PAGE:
Outcast of the Moon
By Kayla Bashe
Sitting on a sand dune, Reviya watched the stars. Although she hated to admit it, she had never become accustomed to the moon: shivering in the wing-numbing cold beneath a silver-sequined, yet bleak sky, the cool silver sand sifting between her fingers like a travesty of the beaches she’d once loved to luxuriate on.
She’d chosen this fate.
Better to feel loneliness’s ache on Luna’s alien shores than to face the pity of her faerie tribe. She hadn’t chosen her misshapen left hand; her fellow faeries, yellow-rose-clad, tittered at her behind perfect fingers.
They called her ogre-cursed. Sharp stones whispered her name. Their secret voices called her like the moon pulling the tides.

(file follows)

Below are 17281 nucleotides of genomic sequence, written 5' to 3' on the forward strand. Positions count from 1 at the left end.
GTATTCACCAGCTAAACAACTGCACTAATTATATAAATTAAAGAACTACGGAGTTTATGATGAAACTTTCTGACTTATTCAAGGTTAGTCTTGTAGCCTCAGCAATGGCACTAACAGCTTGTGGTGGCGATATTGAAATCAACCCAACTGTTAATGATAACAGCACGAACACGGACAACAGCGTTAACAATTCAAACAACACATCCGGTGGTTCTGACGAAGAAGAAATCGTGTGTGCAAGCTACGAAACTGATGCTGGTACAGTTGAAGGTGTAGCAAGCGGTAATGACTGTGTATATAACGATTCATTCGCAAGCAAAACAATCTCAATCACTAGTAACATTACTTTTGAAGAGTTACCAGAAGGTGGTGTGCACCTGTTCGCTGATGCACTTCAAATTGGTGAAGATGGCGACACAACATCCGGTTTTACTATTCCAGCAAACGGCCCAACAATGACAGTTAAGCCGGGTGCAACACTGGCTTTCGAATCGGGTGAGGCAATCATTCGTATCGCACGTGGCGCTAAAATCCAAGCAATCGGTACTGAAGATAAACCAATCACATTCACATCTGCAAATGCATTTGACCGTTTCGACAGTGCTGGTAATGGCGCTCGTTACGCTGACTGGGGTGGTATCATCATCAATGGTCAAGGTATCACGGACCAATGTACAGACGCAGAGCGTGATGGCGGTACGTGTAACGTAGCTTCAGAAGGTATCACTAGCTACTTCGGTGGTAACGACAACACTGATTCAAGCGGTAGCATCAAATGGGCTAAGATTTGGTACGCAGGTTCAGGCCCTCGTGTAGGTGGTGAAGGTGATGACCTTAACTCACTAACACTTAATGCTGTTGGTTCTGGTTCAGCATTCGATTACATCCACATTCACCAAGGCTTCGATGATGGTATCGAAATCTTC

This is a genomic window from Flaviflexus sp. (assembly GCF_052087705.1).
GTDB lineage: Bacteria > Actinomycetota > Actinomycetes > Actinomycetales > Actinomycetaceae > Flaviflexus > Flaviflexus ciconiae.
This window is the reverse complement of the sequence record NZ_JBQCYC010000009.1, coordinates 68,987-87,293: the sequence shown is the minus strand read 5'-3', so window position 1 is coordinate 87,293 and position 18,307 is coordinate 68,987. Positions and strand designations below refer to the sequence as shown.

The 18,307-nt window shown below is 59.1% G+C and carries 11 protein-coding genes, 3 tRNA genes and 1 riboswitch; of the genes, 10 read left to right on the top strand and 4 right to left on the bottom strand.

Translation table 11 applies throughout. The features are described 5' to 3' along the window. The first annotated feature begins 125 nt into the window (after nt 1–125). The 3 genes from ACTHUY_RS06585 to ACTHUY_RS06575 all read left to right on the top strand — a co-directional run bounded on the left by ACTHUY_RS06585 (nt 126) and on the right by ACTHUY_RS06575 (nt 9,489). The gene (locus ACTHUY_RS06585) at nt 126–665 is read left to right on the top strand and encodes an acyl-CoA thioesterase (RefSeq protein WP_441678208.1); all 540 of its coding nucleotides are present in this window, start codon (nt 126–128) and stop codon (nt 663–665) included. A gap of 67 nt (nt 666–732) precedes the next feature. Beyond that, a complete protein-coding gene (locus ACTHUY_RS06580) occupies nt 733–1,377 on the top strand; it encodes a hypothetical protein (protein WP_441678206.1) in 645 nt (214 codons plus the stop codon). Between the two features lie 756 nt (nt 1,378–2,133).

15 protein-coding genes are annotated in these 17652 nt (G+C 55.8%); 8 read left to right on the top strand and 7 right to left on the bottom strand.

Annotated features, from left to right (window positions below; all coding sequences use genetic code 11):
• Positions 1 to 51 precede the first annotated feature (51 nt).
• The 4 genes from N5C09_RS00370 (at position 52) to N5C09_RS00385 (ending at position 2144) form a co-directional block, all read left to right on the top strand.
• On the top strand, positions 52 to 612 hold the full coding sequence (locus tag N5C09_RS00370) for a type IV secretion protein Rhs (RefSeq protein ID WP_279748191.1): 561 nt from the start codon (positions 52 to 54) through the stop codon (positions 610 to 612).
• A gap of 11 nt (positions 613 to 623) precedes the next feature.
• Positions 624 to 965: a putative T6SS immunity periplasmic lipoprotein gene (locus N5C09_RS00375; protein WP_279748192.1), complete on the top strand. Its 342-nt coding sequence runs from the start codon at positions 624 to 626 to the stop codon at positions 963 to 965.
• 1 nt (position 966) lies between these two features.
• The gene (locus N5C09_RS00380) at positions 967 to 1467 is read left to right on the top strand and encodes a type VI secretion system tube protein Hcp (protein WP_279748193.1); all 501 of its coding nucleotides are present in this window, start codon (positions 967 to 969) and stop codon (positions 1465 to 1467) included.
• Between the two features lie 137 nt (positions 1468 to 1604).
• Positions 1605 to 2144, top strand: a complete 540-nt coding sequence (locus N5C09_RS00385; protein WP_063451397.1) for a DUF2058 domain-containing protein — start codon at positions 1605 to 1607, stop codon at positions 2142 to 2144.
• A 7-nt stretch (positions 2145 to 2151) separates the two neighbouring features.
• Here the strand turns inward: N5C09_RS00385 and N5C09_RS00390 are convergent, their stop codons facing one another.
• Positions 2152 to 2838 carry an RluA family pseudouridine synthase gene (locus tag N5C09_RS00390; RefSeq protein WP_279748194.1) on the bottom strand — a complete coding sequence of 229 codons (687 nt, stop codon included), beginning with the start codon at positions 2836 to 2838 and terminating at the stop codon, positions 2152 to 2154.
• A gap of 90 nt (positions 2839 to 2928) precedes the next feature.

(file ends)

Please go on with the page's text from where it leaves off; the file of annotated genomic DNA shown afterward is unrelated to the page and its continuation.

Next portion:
Because of her ugliness and their perfection and her misery and laughter and she had not requested the rockslide that rolled over her, crushing her hand, and because the obsidian’s glossy edge bore jagged perfection, such a clean line, she picked it up.
Agony and rage ripped a newborn scream from Reviya’s throat. She hacked at her arm, her wrist, until blood covered her pale skin.
From then on, the white-winged faerie moved through a susurrus of pity. Even the wind murmured: poor thing, poor girl, did you hear?- not knowing that each whisper only drove her closer to the obsidian’s silence, its efficient distractions.
The moon lacked wind.
Footsteps in the sand behind her. Reviya’s brown-blonde braids whipped around. She turned her merciless gaze to the intruder, blue eyes narrowing above a strong snub nose.
Labels: Kayla Bashe